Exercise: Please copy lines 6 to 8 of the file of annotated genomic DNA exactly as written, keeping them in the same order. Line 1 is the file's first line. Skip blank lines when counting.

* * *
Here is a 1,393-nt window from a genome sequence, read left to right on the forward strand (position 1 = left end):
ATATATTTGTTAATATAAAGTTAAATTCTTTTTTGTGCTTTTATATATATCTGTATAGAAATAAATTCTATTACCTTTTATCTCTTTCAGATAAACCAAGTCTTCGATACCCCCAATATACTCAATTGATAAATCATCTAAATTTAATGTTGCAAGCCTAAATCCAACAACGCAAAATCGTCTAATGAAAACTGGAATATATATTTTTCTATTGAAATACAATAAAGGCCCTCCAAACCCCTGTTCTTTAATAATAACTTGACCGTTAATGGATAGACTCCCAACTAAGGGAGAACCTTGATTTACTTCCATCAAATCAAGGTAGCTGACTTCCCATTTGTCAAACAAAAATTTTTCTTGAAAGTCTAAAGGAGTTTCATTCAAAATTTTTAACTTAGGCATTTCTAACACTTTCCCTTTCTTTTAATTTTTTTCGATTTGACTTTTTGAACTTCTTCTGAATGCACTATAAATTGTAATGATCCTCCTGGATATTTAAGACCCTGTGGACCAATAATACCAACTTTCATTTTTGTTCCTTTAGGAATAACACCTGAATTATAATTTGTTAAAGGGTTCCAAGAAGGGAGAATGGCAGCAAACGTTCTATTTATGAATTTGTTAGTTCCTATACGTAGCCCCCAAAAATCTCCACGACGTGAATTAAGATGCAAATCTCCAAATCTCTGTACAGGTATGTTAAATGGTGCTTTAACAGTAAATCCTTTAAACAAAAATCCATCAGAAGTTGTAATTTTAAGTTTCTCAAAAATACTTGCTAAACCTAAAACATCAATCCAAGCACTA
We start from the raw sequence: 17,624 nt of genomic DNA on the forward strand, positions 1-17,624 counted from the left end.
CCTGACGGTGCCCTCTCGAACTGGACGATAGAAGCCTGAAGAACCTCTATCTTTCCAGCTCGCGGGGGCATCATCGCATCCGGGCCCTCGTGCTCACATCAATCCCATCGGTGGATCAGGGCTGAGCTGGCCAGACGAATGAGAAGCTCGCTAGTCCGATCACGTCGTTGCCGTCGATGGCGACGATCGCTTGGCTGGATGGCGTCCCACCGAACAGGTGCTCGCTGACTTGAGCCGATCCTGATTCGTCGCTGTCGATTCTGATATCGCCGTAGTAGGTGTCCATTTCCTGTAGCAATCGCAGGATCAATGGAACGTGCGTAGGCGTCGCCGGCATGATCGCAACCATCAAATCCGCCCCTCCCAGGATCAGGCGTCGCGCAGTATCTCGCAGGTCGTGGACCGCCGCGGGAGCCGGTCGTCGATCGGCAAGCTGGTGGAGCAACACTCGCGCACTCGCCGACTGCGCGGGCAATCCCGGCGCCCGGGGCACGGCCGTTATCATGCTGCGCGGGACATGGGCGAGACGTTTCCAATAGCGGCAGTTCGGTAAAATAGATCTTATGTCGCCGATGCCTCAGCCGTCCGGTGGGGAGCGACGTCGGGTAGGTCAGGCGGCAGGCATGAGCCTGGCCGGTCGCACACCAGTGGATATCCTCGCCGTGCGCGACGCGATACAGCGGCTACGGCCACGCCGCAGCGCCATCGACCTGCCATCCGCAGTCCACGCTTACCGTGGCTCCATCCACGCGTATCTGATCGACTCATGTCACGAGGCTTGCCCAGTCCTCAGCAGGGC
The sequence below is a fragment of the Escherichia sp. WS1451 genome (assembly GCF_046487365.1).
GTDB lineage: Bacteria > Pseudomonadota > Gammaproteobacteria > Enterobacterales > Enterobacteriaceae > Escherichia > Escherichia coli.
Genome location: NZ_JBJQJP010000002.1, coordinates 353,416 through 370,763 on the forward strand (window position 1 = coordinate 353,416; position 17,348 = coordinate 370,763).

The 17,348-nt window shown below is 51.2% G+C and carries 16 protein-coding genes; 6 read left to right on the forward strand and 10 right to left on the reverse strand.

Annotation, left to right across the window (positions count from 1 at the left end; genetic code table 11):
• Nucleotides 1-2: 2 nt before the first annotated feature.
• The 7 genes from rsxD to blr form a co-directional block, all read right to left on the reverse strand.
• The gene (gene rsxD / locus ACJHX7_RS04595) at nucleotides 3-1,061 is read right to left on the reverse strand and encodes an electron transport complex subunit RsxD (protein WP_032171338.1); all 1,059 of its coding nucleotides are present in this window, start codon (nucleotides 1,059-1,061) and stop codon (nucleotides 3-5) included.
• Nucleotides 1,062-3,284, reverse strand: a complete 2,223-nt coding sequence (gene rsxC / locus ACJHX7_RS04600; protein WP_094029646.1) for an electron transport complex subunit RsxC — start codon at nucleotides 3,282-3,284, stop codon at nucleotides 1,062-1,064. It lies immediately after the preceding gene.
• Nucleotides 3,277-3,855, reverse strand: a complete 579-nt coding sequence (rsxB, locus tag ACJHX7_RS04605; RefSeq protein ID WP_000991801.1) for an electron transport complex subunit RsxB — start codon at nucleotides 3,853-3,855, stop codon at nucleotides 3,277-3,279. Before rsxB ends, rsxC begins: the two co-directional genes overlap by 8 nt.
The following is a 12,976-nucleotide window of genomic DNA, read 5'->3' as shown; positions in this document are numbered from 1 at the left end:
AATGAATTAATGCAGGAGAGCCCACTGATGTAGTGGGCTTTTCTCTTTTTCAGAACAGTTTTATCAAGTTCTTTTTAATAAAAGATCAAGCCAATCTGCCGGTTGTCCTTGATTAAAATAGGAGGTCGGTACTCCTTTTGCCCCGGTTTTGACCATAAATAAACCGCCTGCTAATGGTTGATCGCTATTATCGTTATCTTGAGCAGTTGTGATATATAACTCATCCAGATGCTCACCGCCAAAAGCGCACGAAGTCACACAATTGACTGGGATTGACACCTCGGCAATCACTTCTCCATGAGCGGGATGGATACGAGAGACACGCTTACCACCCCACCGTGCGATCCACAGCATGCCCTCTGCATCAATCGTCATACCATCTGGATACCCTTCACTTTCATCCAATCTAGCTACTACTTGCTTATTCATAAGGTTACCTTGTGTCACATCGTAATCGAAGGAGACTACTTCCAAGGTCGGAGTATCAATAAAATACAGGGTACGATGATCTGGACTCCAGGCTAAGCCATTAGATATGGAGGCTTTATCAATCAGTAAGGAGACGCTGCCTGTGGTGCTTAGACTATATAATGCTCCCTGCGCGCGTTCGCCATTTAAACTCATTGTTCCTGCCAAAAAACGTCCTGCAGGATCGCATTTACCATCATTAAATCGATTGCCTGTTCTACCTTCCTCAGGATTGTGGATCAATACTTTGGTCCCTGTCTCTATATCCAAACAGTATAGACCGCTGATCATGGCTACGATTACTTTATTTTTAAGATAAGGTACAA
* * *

GTDB lineage: Bacteria > Pseudomonadota > Gammaproteobacteria > Enterobacterales > Enterobacteriaceae > Escherichia > Escherichia coli.
Genome location: NZ_JBJQJP010000002.1, coordinates 353,416 through 370,763 on the forward strand (window position 1 = coordinate 353,416; position 17,348 = coordinate 370,763).

The 17,348-nt window shown below is 51.2% G+C and carries 16 protein-coding genes; 6 read left to right on the forward strand and 10 right to left on the reverse strand.